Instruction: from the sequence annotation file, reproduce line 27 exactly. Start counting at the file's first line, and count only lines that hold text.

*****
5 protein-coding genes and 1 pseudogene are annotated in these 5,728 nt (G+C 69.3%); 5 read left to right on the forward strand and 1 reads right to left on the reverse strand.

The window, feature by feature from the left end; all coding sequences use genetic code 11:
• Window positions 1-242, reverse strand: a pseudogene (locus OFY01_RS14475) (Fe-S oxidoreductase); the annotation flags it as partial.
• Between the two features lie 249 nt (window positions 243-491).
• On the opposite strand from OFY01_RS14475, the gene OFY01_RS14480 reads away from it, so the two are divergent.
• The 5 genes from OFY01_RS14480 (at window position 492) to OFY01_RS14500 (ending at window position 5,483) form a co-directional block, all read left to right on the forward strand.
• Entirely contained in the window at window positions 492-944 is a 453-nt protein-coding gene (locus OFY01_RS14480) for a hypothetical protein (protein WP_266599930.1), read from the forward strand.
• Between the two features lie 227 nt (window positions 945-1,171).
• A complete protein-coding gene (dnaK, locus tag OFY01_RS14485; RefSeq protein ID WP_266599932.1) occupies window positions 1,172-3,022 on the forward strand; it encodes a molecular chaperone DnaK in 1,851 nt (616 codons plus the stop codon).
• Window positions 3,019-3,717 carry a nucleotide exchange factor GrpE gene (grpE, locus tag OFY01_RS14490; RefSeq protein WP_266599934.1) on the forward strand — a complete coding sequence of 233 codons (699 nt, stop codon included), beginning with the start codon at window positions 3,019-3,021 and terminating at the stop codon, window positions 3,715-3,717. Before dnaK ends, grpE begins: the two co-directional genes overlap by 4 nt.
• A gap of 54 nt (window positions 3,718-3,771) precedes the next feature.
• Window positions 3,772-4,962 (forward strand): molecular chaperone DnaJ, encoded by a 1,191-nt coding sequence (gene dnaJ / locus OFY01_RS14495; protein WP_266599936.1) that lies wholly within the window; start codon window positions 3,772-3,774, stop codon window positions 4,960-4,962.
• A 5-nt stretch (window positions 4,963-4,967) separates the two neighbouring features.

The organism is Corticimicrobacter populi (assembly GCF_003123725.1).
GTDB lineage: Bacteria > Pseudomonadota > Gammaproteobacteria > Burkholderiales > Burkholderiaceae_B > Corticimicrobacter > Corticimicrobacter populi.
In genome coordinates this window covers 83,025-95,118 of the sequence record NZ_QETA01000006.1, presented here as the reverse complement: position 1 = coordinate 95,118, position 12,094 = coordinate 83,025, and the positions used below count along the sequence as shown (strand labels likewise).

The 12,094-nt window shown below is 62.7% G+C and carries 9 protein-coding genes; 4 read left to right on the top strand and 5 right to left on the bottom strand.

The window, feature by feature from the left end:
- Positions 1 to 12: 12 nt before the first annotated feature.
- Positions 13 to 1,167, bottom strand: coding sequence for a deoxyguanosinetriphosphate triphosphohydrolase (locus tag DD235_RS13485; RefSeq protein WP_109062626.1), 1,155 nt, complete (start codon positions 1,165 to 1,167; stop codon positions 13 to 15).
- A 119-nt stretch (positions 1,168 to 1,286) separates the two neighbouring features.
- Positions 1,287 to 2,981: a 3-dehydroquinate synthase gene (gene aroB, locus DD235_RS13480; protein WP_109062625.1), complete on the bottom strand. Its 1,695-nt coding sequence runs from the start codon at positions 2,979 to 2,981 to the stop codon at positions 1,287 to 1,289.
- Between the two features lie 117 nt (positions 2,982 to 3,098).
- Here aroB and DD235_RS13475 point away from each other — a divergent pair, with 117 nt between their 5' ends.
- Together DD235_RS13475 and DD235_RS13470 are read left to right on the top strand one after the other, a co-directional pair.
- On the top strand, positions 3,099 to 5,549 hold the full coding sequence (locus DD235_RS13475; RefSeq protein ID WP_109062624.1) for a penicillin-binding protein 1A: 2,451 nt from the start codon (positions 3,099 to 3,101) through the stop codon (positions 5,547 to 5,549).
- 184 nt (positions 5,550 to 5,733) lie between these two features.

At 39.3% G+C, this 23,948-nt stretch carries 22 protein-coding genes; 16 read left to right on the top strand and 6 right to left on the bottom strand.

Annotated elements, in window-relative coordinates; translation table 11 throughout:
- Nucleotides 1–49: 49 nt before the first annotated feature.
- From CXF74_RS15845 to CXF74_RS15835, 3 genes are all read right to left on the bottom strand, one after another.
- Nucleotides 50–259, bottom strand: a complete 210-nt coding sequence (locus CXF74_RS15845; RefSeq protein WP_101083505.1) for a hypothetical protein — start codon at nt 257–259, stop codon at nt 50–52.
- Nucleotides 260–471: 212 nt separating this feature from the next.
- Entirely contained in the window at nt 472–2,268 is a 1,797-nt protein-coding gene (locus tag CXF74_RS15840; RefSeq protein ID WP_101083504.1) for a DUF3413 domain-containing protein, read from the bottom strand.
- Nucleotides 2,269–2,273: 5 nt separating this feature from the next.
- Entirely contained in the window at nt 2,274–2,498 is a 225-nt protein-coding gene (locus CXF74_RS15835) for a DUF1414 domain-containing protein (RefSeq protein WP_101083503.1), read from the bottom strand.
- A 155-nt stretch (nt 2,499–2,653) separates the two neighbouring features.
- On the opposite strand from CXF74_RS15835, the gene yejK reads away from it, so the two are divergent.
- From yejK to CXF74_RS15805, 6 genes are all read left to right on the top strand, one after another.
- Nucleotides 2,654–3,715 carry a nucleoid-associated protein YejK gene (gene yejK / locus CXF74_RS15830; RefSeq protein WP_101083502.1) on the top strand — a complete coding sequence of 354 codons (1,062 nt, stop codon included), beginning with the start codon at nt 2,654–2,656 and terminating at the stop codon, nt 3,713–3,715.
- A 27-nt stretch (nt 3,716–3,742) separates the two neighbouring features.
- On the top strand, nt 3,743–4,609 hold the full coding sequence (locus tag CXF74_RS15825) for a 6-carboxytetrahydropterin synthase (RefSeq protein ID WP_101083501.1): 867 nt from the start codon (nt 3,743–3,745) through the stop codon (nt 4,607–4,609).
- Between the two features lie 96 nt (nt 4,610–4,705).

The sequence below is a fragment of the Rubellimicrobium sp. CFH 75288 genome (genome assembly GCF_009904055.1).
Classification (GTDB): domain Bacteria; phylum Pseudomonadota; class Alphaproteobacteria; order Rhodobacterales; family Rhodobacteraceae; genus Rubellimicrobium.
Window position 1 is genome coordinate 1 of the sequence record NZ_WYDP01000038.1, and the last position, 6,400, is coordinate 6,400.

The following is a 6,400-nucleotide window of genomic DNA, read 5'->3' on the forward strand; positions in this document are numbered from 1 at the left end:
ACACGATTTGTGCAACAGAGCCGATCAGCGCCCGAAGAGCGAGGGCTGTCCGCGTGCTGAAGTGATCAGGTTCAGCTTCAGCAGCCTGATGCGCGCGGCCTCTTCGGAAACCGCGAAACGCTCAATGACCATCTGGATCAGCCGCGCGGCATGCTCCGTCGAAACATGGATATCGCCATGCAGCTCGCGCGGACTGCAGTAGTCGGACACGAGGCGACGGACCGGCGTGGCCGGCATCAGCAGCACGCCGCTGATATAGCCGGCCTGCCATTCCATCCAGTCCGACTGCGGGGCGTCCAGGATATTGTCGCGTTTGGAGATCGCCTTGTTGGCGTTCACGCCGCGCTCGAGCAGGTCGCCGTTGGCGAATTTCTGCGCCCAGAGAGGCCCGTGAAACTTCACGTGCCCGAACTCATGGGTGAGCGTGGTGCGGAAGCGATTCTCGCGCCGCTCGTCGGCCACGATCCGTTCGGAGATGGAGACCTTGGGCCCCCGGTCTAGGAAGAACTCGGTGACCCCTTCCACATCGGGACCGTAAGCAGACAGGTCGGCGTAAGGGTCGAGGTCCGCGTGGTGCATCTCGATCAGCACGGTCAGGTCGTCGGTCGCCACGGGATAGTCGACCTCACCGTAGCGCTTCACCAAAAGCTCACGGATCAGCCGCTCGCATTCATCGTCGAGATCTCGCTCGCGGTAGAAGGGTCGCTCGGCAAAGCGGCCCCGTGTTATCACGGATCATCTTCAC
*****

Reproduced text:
- 184 nt (positions 5,550 to 5,733) lie between these two features.